Washington utility generates clean power in water distribution pipes


To meet state and federal sustainability goals, energy stakeholders in the US continue to seek new and innovative ways to decarbonise energy generation. Harvesting excess pressure from water distribution pipelines to generate clean electricity is one way utilities are now able to produce clean energy without increasing their carbon footprint. To do this, a utility installs pressure recovery valves within a water distribution network together with advanced software, micro-hydro and control technology.

Instead of just monitoring and controlling water distribution pressure, the technology enables a utility to harvest excess pressure from water distribution to turn the turbines of a micro-hydro for electricity generation. Traditionally, pressure recovery valves use friction to burn off excess pressure, which is dissipated as heat. All of that energy is, essentially, wasted.

Washington state-based water company Skagit Public Utility District partnered with electricity company Puget Sound Energy and smart water technology firm InPipe Energy to install a pressure recovery project.

InPipe Energy has provided its In-PRV solution for pressure monitoring, harvesting and energy generation whilst Puget Sound Energy provided assistance through its Beyond Net-Zero Carbon initiative. Canadian-based utility TransAlta Energy provided a grant through its Coal Transition Board Grant programme.

Puget Sound Energy’s initiative aims to help the utility and companies in other sectors to reach net-zero targets whilst TransAlta helps local communities transition away from coal-fired energy generation.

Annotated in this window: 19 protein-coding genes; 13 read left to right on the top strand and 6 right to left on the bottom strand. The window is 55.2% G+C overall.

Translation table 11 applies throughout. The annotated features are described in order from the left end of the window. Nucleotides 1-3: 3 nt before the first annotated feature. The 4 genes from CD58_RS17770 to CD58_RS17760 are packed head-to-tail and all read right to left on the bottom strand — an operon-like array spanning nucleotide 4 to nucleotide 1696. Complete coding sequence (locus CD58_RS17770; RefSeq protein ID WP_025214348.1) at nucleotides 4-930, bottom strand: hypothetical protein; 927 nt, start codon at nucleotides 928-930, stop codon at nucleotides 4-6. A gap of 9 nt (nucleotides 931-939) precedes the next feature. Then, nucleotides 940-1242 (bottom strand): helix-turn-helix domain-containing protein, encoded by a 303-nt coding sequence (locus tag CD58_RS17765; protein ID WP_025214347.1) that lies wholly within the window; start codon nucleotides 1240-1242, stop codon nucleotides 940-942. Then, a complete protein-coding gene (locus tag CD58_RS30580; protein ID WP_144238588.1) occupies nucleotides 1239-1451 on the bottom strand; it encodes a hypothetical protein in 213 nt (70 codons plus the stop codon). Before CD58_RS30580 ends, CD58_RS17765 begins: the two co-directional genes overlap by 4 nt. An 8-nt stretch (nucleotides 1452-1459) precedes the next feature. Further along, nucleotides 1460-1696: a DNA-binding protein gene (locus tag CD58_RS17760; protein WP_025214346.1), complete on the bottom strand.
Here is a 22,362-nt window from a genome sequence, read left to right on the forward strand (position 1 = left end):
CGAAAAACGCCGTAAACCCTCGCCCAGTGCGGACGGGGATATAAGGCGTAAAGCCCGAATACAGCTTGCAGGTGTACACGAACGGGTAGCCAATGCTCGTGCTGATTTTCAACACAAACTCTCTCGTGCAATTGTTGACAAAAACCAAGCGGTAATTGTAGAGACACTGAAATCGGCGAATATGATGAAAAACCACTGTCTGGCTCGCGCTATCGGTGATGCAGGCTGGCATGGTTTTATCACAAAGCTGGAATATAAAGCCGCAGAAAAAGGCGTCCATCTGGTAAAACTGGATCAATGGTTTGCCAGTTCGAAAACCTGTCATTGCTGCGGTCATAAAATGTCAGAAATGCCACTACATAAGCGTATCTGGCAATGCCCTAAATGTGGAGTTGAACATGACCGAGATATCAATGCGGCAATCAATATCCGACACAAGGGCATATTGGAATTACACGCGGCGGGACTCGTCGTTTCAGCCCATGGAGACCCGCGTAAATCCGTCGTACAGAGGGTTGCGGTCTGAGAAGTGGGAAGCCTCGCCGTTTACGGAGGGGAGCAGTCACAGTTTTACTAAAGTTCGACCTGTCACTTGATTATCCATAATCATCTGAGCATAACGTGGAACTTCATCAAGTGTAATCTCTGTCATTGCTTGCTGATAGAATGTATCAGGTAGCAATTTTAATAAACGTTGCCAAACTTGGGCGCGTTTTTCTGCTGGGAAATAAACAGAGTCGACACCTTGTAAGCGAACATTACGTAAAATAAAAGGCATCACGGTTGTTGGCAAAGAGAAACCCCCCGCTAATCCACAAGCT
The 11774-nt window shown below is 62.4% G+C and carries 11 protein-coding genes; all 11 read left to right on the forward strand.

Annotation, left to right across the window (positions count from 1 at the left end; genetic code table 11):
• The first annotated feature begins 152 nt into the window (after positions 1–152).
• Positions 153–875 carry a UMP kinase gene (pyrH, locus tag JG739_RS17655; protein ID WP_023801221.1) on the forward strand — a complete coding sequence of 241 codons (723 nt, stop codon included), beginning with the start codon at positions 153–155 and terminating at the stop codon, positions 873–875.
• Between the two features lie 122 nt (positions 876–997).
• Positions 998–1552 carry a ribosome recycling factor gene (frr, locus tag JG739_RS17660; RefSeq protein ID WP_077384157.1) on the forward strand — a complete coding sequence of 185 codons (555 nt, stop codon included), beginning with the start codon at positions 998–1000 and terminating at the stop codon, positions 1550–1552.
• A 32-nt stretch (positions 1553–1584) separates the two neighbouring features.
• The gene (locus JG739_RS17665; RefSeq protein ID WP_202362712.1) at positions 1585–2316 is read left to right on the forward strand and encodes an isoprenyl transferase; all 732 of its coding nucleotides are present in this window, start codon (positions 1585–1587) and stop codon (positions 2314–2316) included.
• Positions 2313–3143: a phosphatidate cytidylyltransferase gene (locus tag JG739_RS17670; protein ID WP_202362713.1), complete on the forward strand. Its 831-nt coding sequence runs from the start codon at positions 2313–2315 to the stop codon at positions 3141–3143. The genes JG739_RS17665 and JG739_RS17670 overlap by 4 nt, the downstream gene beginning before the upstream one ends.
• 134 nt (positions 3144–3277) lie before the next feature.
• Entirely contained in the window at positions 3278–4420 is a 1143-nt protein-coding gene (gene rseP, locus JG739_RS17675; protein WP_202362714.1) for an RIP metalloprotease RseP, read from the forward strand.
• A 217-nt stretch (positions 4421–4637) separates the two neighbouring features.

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The East Division Street Energy Recovery Project at Skagit PUD’s East Division Street booster pump station in Mount Vernon will help the utility to reduce its carbon intensity by generating up to 94,000 KWh of clean electricity per annum using the In-PVR technology. The electricity produced will be used to offset the use of grid power at the pump station, saving Skagit PUD (and its ratepayers) money and replacing the equivalent of 3.5 million pounds of fossil-fuel-based carbon emissions annually. In addition, the project will help the utility to enhance its water pressure management to conserve water and extend the life of the distribution pipeline.

George Sidhu, Skagit PUD General Manager, said: “Converting excess water pressure into clean, renewable energy is a win for the environment and our ratepayers.

“Environmental stewardship is one of Skagit PUD’s core values; and in our actions, we want to preserve our region’s natural resources. As a public utility, we’re always looking to innovate and create greater efficiencies in the operation of our water system, and the East Division Street micro-hydro project checks all the boxes.”

Gregg Semler, president and CEO of InPipe Energy, adds: “The world’s water infrastructure is energy and carbon-intensive.

“We see a large, global opportunity for water agencies to meet their mission while also battling the impact of climate change. The sustainability of our nation’s water systems is paramount, yet water agencies are being constantly challenged with rising energy costs and aging infrastructure.”